Listen to Rob and Neil discussing a London apartment block with front and back entrances for private and social housing – or so-called rich and poor doors.
Hello and welcome to 6 Minute English. I’m Rob…
…and I’m Neil. Hello.
Hello, Neil! You look pleased today, Neil.
I am pleased. I just moved into my new flat!
OK, fantastic! Congratulations! Where is this new flat?
It’s in the city. It’s a one-bed flat so it’s bijoux – meaning small but attractive. There’s a balcony, I’ve got a couple of deckchairs, and a barbecue…
I can’t wait to see it. It sounds perfect. Well, today we’re discussing housing – and why in some buildings there are separate entrances for rich and poor residents! So, are you ready for today’s quiz question, Neil?
I’m all ears.
OK, so you mean you’re listening carefully.
Right. What does ‘social housing’ mean? Is it housing for people who…
a) want to buy or rent at a low price?
b) want to live together sharing facilities?
or c) aren’t able to pay any rent at all?
OK, I think the answer is a) to buy or rent at a low price.
OK. Well, we’ll see if you were right or wrong later on in the programme. So, have you met your neighbours yet, Neil?
Yes – I bumped into one couple as I was leaving for work this morning.
I see. Bump into means to meet somebody by chance. So were they friendly?
Well, they complained about me blocking the communal area with my bike – also about my guitar playing. But apart from that, they seemed nice!
A communal area is an area that is shared by a number of people. Well, I hate to say it, Neil, but your guitar playing is annoying!
Oh, Rob, genius isn’t appreciated here, I think. OK… Let’s listen to the journalist Tom Bateman talking about rich and poor doors.
Tom Bateman, journalist
In front of us here is a 20-storey building. Right about me I got tinted blue glass windows and balconies on every floor as you look from the street. And there is a very plush foyer. A sign in the window says ‘luxurious penthouses with spectacular views.’
But this is what the journalist Tom Bateman saw when he went around the other side of the same building.
Tom Bateman, journalist
So as you come down the side of the building, you can see the windows – quite small windows – of the flats above here – certainly no balconies. This is a big grey concrete wall and as you walk down an alleyway towards the other door.
So this building has one entrance with a plush – or expensive and luxurious – foyer. And foyer means entrance hall. Then there’s another entrance down an alleyway – or narrow passage between buildings.
This entrance leads to flats with small windows and no balconies. Why’s that, Rob?
That’s because the alleyway entrance is the so-called ‘poor door’. There’ no swanky foyer or tinted glass windows for these residents because they pay less rent than the people living in the apartments at the front.
Swanky means something fashionable and expensive that is designed to impress people. And tinted glass is coloured glass – so people can’t look through your windows.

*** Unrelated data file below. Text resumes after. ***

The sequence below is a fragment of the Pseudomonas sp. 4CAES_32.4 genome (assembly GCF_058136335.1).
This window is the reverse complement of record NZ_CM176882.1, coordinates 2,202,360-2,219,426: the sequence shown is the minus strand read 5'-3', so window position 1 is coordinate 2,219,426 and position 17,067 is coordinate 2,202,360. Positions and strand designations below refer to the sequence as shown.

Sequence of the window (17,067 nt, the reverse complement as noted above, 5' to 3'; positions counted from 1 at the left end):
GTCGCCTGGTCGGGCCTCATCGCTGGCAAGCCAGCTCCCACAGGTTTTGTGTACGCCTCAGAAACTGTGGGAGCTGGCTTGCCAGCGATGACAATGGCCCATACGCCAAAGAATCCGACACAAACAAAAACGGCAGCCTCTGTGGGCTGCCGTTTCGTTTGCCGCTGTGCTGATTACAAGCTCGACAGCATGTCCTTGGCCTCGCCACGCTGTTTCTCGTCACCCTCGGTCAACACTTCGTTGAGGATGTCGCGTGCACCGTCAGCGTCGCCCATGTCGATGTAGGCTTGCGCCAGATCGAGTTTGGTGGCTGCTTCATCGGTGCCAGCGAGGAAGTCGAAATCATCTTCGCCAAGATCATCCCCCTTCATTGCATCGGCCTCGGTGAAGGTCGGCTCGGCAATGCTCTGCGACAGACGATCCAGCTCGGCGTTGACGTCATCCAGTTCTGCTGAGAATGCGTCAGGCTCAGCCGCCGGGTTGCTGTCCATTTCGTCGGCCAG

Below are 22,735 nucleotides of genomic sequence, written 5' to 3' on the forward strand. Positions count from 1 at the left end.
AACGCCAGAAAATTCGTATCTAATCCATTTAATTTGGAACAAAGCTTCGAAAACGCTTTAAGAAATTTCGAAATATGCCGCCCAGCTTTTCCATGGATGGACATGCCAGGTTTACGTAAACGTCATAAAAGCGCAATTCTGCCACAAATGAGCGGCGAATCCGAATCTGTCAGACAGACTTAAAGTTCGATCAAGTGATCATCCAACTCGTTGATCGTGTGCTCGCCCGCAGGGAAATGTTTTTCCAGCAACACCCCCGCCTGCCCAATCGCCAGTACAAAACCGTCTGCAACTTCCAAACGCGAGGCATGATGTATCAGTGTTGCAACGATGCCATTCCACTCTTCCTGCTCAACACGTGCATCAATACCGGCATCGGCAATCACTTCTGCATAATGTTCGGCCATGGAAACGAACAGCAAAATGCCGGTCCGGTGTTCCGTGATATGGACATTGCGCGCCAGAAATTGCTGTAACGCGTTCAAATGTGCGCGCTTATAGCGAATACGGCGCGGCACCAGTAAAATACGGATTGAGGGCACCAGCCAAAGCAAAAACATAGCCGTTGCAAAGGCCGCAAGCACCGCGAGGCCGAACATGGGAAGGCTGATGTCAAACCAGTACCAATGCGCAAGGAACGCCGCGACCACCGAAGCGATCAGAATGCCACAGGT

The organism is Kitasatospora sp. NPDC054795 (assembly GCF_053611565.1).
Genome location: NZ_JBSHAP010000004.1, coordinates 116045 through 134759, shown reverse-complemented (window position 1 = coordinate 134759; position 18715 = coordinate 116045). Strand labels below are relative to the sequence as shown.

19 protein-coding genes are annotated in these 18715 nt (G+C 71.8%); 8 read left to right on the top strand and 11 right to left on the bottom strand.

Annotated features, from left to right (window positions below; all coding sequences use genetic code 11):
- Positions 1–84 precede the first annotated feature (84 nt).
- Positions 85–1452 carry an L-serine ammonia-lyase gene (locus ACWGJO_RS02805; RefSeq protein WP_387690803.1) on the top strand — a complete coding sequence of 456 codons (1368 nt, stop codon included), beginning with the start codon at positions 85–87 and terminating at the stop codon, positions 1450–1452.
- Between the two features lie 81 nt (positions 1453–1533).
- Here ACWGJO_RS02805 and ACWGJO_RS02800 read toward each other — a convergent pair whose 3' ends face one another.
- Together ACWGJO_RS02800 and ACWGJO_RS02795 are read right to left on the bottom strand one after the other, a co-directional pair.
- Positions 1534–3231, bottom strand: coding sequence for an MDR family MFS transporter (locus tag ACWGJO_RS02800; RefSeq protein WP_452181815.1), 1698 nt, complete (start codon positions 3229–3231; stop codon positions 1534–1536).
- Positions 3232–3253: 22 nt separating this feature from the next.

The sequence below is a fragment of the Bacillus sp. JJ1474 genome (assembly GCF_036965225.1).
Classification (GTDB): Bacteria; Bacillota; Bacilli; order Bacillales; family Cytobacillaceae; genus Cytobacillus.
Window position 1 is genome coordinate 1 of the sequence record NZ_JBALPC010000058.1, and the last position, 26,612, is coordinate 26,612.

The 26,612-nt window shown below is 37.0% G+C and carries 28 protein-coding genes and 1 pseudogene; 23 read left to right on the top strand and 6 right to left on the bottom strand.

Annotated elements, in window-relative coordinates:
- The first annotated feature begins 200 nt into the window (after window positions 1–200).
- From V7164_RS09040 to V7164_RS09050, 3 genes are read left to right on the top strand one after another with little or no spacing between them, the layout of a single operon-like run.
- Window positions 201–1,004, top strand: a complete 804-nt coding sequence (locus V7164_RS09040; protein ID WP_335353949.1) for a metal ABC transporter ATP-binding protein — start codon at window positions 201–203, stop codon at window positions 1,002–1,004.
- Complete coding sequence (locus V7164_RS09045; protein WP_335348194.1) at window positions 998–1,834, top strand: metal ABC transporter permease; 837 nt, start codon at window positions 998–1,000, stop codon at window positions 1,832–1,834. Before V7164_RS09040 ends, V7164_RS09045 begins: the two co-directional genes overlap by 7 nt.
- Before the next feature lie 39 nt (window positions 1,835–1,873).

That sounds useful! Do you have tinted glass windows, Neil?
No, I don’t. Tinted sunglasses are all that I can afford. So what do people think about having a rich door and a poor door for the same building, Rob?
Well, some people think it’s terrible. They say it’s segregation – or separation and different treatment of people – and I can’t believe the poor-door people put up with it really!
To put up with something means to accept something that is annoying without complaining about it. The thing is, though, the poor-door people don’t pay nearly as much rent. And they don’t have to pay the same service charges that the rich-door people pay.
A service charge is an amount of money you pay to the owner of an apartment building for things like putting out the rubbish. Well, let’s listen to an experience of a poor-door resident.
Abdul Mohammed, resident of One Commercial St, City of London
We can’t use the lift… because it’s for the rich people. So whenever the doors open, I use it. So they try and tell me off for using it. I say, ‘here, come, take me to court – I don’t mind’.
So what has Abdul been doing that the rich-door residents don’t like, Rob?
Well, he’s been using their lift because it’s near his apartment door.
And what does Abdul mean when he says, ‘come, take me to court’?
He’s inviting the rich-door residents to take legal action against him, but Abdul doesn’t really think he’s doing anything wrong.
OK, it’s time to hear the answer to today’s quiz question.
Yes. What does ‘social housing’ mean? Is it flats or houses for people… a) who want to buy or rent at a low price? b) who want to live together sharing facilities? or c) who aren’t able to pay any rent at all?
And I said a) to buy or rent at a low price.
And you were right! So well done for that, Neil. Now, shall we listen to the words we’ve learned on today’s programme?
Good idea. We heard:
to put up with something
Thank you. Well, that’s the end of today’s 6 Minute English. I hope you felt at home with us on today’s show! Please join us again soon.
Vocabulary and definitions
bijoux – small but attractive
bump into – meet somebody by chance
communal area – area that is shared by a number of people
plush – expensive and luxurious
foyer – entrance hall
alleyway – narrow passage between buildings
swanky – something fashionable and expensive that is designed to impress people
tinted – coloured glass
segregation – separation and different treatment of people
to put up with something – to accept something that is annoying without complaining about it
service charge – amount of money you pay to the owner of an apartment building for things like putting out the rubbish
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